Why Alberta shouldn’t look to Norway, and why that’s a reason to Leap

One of the clearest memories I have from my only trip to Norway is the repeated failures at hitching a ride. What appeared to be an unbroken string of brand new Audi’s and BMW’s whizzed by my friend and I, dirty and sweaty after a few days hiking and camping in the mountains. “Where am I that the comforts of our rich assholes are the rights of common citizens?”, I remember thinking.

You’ve probably seen at least one article saying that Alberta should be more like Norway. I don’t want to rehash that debate. But I think we’ve gone about it the wrong way and seeing why can tell us a lot about today’s sparring over the Leap Manifesto.

Comparing Alberta unfavourably to Norway for squandering its oil wealth has been a familiar trope of media and progressive organizations, especially since the oil price crash (here’s just the CBCToronto Star and Globe and Mail). The comparison has become so ubiquitous that it has also spawned a cottage industry of counterarguments from the right too. In short, Norway has been putting away the money it gets from oil in a sovereign wealth fund since 1990. The fund is now the world’s largest and worth over $1 trillion. Alberta’s fund, although older and actually the inspiration for Norway’s, is a paltry $15 billion. (Norway and Alberta have similar populations.)

The funny thing, however, is that Norway’s gigantic fund doesn’t pay for much of what the government does. Taxes do that. Take a look at the numbers. Public revenues in Norway at all levels of government are equal to over half of GDP (nearly 55% in 2014). Meanwhile, federal, provincial and local government revenues in Alberta make up somewhere around 30% of provincial GDP. That’s a massive difference. Alberta tax rates are lower: on individuals, on corporations and on consumption. In addition, the Norwegian government not only owns a majority share in its largest oil company, Statoil, but also taxes oil profits at a much higher rate. A special tax on “excess profits” takes the top marginal corporate rate on oil corporations to 78%. (more…)

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Cutting through Canada’s election fog: inequality, climate change and free trade

This week’s podcast is a Canadian Centre for Policy Alternatives double-header. The CCPA has been an invaluable resource for alternative economic and political analysis for decades and I always enjoy highlighting their work. First up, I speak with Seth Klein, the director of the Centre’s British Columbia office, on how inequality and climate, two major issues to which Seth and the CCPA devote considersable effort, have fared in Canada’s election debate so far. Seth also talks about how the platforms of the parties stack up against the Leap Manifesto. The second half of the episode contains my conversation with Scott Sinclair, the CCPA’s chief trade researcher. Scott talks about the freshly-concluded Trans-Pacific Partnership, or TPP, and what this enormous trade pact means for us and our democracy.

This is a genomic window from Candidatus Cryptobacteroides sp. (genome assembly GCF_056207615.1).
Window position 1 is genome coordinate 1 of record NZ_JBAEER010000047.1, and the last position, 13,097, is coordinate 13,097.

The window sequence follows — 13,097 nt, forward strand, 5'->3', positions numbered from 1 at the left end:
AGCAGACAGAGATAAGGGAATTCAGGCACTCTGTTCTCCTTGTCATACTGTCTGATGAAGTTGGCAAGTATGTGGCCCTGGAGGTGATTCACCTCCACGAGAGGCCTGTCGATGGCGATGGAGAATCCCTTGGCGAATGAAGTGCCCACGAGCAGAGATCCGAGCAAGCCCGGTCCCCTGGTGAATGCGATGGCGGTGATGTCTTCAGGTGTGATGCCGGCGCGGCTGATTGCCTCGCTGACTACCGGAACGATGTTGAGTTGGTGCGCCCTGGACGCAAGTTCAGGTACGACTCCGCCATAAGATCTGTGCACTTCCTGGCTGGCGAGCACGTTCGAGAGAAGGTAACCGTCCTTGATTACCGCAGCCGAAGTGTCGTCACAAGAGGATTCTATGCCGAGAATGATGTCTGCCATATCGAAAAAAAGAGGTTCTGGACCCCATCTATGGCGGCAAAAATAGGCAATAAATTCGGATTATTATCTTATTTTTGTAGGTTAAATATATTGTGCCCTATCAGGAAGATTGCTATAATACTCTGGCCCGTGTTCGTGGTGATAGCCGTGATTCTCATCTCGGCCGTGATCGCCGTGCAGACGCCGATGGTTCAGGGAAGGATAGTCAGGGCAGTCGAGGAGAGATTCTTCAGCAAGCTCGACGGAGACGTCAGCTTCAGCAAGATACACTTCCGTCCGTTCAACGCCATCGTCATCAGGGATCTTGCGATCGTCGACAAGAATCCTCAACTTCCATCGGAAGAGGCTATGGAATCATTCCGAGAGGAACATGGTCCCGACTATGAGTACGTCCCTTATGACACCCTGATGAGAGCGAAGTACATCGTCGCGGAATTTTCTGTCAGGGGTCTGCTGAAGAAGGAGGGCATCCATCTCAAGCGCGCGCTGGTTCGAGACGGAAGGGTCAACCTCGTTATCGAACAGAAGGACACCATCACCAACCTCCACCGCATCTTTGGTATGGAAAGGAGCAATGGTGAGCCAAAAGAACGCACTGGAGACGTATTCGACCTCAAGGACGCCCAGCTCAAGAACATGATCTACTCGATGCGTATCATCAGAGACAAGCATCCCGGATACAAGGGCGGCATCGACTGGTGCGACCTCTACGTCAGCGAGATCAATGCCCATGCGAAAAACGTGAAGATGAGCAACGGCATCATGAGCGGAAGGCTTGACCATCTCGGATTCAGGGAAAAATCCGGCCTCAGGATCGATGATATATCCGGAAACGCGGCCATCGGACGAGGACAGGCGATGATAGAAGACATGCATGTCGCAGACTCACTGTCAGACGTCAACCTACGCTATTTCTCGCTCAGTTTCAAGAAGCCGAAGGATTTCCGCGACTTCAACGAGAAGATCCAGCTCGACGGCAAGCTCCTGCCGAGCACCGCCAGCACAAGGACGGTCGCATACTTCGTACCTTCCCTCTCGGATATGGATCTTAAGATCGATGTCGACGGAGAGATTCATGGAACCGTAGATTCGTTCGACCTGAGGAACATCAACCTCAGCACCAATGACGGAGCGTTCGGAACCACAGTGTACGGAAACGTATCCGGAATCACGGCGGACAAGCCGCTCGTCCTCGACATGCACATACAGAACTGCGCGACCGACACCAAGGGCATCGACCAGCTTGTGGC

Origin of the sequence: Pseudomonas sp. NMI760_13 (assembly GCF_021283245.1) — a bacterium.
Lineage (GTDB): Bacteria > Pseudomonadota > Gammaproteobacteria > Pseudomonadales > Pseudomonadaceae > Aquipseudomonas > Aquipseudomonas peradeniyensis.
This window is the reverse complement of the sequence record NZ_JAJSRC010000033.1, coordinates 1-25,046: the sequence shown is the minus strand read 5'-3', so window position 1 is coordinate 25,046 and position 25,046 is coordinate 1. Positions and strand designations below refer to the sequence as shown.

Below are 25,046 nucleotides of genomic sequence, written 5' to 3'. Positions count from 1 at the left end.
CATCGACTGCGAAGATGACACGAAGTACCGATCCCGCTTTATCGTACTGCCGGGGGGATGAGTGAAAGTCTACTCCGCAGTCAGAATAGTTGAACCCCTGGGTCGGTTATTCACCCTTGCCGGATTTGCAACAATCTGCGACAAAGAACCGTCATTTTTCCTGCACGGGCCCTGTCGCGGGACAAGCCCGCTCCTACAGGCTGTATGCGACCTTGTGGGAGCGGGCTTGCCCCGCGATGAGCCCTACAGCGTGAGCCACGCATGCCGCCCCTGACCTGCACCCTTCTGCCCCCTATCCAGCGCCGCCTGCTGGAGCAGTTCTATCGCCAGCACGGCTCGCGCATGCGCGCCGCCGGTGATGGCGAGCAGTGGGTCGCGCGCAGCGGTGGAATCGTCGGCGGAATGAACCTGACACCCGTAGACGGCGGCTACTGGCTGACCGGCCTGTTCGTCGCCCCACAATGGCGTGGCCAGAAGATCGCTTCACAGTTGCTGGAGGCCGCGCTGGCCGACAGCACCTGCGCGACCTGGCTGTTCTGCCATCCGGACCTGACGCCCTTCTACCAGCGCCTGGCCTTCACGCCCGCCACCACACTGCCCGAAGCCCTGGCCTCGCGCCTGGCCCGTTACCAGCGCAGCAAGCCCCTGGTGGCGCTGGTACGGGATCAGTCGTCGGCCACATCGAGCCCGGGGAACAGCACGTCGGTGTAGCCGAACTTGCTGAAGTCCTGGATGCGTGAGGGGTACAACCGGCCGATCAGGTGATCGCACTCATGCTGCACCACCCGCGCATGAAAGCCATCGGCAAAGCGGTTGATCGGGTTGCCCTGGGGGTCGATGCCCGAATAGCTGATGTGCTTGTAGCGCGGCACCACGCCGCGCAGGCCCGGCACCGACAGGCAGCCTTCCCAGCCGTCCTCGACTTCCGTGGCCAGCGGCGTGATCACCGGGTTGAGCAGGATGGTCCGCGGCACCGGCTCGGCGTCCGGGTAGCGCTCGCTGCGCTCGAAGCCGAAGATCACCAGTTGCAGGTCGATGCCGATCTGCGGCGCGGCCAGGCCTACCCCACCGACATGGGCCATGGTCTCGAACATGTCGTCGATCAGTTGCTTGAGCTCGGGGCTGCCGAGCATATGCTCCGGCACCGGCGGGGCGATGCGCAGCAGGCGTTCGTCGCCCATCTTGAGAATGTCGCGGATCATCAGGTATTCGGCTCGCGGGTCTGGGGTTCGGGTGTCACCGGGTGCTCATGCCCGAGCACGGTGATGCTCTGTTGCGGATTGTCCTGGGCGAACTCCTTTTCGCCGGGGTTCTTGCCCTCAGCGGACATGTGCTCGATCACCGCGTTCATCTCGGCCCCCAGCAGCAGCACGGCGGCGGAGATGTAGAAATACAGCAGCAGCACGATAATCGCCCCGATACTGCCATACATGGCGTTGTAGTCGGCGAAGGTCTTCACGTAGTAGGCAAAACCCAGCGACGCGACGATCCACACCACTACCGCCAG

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Carbon politics: papal and more worldly

Last week, Pope Francis released his encyclical on climate change, Laudato Si. The document speaks out strongly against environmental degradation in all forms and even calls for climate justice between the global North and South. My first guest is Elizabeth Stoker Bruenig, staff writer at The New Republic who writes frequently on the intersection of religion, politics and economics. She spoke with me about the the Pope’s encyclical and how it fits into political and economic debates.

One interesting detail in Laudato Si is a very specific injunction against carbon trading. This market-driven means of trying to fight climate change is one that is gaining popularity. Just last month, for instance, the Ontario government announced it would sign onto a scheme that already includes Quebec and California. In the second interview, I speak with Romain Felli, a research fellow in Politics and the Environment at the University of Geneva. Romain has looked extensively at carbon trading and gives a critical take on theses schemes. (Cancon quota: Romain joined me from Toronto, where he is on a one-year research exchange at York University!)

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Climate catastrophism and building a climate movement

This will be a weekend of global climate activism. Marches and forums are planned around the world, with the largest set for New York City: the three-day Climate Convergence and the People’s Climate March on Sunday expected to draw hundreds of thousands. I spoke with Arun Gupta, co-founder of The Indypendent, author and journalist living in NYC for a critical but constructive take on the weekend’s events and climate politics more generally.

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